Disadvantages of MVP
- Lack of Functionality and Differentiation – your first MVP may not have all of the features and differentiators that customers may expect, making it difficult to stand out from similar products on the market. By partnering with a capable team, you can carefully choose the features that should be included in your initial MVP. If you have some stand-out features in mind, it might make sense to include them from the start to help differentiate your product in the market, even if it is not directly related to the core functionality.
- Misleading Feedback – your early adopters might not be representative of your entire target market. Focusing only on one subset of users could result in receiving misleading feedback about your product and missed opportunities. When you are collecting feedback, make sure to have a plan of how you’re doing it. Who are your target customers? What segments do you need to research? Assure that you have spoken to various groups to get the whole picture.
- Technical Debt – MVP can sometimes be developed with less focus on quality assurance, which can lead to technical debt. Technical debt is a term used to describe the cost of maintaining and upgrading poorly constructed products.
Examples of MVP Approach
Many billion-dollar companies that we know today started with a MVP. At the time, those products looked far more simple and didn’t have many features that we take for granted now. However, this approach helped these companies to start building and growing gradually, creating products and services that are in demand around the globe today.
Airbnb might be the most popular example of an MVP application. The founders of Airbnb didn’t have the budget to build a full-scale platform from the start. So, they came up with a simple website allowing people to rent out homes for a night. It didn’t have the functionality to pay for the accommodation – you had to exchange money with the host directly. In fact, it didn’t even have a map. Only one developer was working on the project… part-time.
When Twitch first started, there was only one channel with one live show to watch and, yes, there was chat. So if you didn’t like this show, you had no choice but to leave. The video feed itself also had extremely low resolution and no videogames were offered.
The e-commerce giant and one of the most impactful technology companies in the world initially started simply as an online bookstore. Back in those days, Amazon challenged the big brick-and-mortar chains selling their books for less money and that strategy worked… even better than expected.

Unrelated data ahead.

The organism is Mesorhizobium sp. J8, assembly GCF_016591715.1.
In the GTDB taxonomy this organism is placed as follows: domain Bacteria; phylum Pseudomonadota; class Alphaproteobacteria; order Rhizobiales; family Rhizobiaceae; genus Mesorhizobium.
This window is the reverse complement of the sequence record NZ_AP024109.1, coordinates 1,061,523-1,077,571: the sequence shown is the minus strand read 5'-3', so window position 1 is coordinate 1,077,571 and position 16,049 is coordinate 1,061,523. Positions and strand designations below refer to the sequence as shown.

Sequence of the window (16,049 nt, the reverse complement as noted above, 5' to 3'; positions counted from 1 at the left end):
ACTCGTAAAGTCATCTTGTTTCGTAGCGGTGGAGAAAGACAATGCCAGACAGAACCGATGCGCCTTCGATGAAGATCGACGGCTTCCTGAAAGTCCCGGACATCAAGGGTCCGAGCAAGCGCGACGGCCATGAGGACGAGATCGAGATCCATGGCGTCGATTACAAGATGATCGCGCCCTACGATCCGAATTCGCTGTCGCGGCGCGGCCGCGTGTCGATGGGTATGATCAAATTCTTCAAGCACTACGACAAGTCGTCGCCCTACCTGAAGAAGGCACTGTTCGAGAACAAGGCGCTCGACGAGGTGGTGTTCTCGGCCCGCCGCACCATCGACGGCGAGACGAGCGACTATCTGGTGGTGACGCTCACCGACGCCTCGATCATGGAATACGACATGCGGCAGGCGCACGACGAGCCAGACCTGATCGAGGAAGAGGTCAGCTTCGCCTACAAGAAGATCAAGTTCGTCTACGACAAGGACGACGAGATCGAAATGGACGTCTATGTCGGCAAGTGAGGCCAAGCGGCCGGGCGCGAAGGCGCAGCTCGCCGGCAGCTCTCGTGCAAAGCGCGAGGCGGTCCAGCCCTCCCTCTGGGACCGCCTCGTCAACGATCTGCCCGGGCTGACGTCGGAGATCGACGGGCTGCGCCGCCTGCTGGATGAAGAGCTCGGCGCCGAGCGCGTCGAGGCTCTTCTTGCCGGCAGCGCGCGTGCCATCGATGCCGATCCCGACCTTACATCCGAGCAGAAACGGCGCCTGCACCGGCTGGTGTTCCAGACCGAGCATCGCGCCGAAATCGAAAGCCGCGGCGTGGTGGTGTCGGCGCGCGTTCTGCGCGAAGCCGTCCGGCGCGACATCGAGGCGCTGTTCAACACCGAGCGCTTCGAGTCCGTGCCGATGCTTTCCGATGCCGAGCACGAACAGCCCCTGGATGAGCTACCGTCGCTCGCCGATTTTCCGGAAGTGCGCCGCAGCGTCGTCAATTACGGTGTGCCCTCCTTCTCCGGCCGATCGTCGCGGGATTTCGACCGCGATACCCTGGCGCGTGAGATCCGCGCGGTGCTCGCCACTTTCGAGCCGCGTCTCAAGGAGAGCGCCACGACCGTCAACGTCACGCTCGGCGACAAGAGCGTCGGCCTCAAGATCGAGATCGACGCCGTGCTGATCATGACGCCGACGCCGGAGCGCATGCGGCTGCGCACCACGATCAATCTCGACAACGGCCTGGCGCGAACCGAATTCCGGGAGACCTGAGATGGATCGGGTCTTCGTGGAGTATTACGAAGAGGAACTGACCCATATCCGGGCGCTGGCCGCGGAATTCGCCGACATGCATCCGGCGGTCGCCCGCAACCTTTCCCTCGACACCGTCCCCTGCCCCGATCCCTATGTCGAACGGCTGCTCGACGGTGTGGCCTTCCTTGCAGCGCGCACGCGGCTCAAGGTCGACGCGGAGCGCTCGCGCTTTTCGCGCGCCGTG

The idea of Twitter was created during a hackathon. The podcasting platform Odeo was having a tough time after Apple’s launch of iTunes, and they started organizing hackathons in search of new ideas. The SMS-based messaging platform first called Twttr was born during one of these events. It was supposed to be for internal use only but became so popular among employees that the founders decided to try it in the public realm.
Tips on building a MVP
Identify the Problem
First, you need to hone in on the problem you’re trying to solve. What is your target market? What needs and pain points do they have? It might be useful to go and talk to some users before you decide to build your MVP. You don’t need to conduct a three-year study or have worked in the industry for a decade—just a few conversations may help to validate that the problem is real and that people aren’t happy with current fixes. You can’t imagine how many founders ended or began their start-up journey before anyone interacted with their product.
Define the Basic MVP Features
What often happens is that founders want to address all of their potential users and all of their problems and needs at once. But this is not the idea when you’re building an MVP—in fact, it’s not even possible. A MVP is just a base to iterate from. Giving you the ability to focus on a small set of initial customers and their highest-order problems and ignore the rest until later.
When defining features, specify the time you have and all the features you need to develop before you launch. Having a “time box” might be very helpful to avoid lags and focus on the most important features. Remove everything unnecessary that can’t be created within your time frame. If there are no non-important things – start cutting less important features. The goal here is to get something out to the world and start working on it. Otherwise, before you have anything launched you can just delay, delay and delay.
Design and Develop